Come take me home again
–even interrupting the playing through of the track to concentrate on a particular part of the song, like the hand-clapping parts, over and over again. I guess we were just getting intimate with the technology, the fact of the artifact, the little disc of vinyl you could buy in a store and bring home and put on a machine and you could then make noises come out of it– and YOU controlled it, no-one else, none of this waiting all day by the transistor radio with your cassette recorder at the ready for that ONE SONG you were nuts about, putting up with the incessant DJ chatter and ads and bad songs and when it finally came on you were doing something else and ran across the house and so you missed the first thirty seconds or so… not to mention the stellar sound quality of your home recording… no, when you really loved the song, it was worth coughing up a buck and a half or so (which amounted to one’s entire week’s profits from one’s paper route).
But still… who wanted the three-minute edited version of Roundabout by Yes, when you could have the full 10-minute version on the album? There can never be too much of a good thing, when you’re twelve years old.
So singles faded out of my life for quite a while; they were the sort of thing I’d sneer about, if I thought about them at all, whenever I was in the record store buying the latest magnum opus by Bob Seger or Jackson Browne. Singles only made their reappearance at the end of the 70s, right around the time I first started hearing campus radio and reading Trouser Press. With the whole indie, underground, punk rock DIY thing happening, suddenly singles were cool again! Because songs were cool again… insanely important punk rock albums like Never Mind The Bollocks, Here’s The Sex Pistols, the first Clash album and Singles Going Steady by the Buzzcocks aren’t albums at all, they’re compilations of all the incredibly fucking amazing SONGS from the singles that charted in the UK the year before and totally transformed musical culture forever.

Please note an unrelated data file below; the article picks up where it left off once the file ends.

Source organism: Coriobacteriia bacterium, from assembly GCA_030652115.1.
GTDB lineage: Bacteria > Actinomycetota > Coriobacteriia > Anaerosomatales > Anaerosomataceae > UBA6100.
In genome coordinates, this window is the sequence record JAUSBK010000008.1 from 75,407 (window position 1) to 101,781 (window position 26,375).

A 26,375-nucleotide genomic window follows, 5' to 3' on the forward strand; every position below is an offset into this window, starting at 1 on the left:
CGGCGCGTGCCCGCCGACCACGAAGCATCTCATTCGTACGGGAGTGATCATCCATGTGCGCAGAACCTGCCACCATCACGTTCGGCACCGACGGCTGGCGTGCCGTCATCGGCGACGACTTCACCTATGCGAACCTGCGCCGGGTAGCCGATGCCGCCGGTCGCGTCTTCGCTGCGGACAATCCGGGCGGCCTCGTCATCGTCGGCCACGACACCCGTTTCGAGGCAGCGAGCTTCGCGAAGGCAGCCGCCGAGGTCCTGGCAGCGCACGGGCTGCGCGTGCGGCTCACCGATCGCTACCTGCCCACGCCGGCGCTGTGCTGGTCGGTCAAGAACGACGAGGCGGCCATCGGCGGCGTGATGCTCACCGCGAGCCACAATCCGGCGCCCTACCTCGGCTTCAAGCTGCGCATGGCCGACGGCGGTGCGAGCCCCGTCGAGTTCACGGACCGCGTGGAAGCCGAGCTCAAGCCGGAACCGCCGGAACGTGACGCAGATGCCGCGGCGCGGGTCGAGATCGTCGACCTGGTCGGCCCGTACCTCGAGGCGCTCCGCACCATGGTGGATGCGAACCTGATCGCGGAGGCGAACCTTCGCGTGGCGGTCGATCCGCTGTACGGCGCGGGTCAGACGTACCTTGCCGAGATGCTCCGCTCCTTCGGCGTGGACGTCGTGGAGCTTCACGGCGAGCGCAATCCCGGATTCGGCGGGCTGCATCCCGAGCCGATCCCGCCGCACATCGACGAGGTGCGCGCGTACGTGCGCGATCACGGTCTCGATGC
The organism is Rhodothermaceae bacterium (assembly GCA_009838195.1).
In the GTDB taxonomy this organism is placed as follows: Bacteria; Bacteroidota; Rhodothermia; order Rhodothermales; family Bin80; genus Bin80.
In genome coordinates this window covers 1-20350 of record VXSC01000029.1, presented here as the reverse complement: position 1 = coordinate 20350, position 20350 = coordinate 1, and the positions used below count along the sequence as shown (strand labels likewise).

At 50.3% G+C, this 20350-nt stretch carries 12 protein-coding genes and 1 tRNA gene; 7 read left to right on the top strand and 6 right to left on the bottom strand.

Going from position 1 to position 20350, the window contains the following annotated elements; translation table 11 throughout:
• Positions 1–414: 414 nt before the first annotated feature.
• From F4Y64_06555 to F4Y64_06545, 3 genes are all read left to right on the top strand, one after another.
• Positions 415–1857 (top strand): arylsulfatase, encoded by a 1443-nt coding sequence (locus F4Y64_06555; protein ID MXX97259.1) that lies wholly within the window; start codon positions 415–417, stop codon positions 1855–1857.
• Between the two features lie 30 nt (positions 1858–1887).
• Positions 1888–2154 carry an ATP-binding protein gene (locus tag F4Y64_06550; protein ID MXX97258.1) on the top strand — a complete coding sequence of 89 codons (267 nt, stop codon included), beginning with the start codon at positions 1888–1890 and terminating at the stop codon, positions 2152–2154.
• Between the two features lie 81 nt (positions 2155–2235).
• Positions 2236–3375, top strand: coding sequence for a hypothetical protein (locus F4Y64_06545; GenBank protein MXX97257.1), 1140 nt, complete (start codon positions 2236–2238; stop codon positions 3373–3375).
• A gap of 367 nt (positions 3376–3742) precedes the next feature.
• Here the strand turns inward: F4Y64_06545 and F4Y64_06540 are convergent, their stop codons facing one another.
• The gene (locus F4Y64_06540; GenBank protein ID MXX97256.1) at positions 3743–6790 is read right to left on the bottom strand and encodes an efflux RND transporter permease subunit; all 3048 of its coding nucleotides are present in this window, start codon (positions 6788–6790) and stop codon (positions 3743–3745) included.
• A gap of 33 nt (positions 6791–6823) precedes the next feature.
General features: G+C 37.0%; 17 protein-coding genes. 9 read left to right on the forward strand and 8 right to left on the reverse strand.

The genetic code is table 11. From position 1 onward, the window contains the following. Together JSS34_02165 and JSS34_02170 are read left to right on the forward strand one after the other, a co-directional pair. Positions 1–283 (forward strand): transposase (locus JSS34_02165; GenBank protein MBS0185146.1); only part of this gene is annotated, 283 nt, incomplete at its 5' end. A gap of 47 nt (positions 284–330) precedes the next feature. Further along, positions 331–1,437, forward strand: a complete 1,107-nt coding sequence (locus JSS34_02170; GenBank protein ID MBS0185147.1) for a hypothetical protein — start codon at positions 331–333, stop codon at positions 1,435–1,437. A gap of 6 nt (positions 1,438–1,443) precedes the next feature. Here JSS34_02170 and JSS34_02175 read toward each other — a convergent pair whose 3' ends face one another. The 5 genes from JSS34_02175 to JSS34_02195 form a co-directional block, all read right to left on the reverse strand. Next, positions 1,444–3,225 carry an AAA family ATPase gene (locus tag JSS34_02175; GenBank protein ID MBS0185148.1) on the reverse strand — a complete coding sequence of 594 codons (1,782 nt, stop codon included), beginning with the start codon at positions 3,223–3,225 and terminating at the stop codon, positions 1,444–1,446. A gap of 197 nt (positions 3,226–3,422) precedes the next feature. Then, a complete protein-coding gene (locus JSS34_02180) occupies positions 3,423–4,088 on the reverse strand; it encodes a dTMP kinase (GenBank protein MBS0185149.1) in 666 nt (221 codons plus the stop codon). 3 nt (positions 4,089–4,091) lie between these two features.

By this time, nobody was paying any attention to singles in North America (except for the fools at Cash Box.) Top-40 radio was virtually dead, if record companies still put out singles it was only out of habit or something… but down at the local Records On Wheels store (in London, ON), there was a basket of nifty looking singles on the front counter, British imports, American hardcore and local punk shit that my friend Mark took to with a passion. I remember buying a bootleg David Bowie single of a couple of Lou Reed covers, but Mark was into totally obscure shit like The Forgotten Rebels, Teenage Head, TV Party by Black Flag… he’d put these blistering singles on and I’d ask him where he’d heard about them, and he’d say, “Nowhere, man.” Well, I’d ask, how’d you decide to buy them then? “I just liked the covers,” he’d say. This struck me as a revolutionary concept, buying a record completely cold, with no knowledge of what might be on it. Soon enough I had Too Drunk To Fuck by the Dead Kennedys and I decided Mark had the right attitude about new music. If you couldn’t hear it on the radio, and you didn’t read about it in the papers, then you just had to trust your instincts.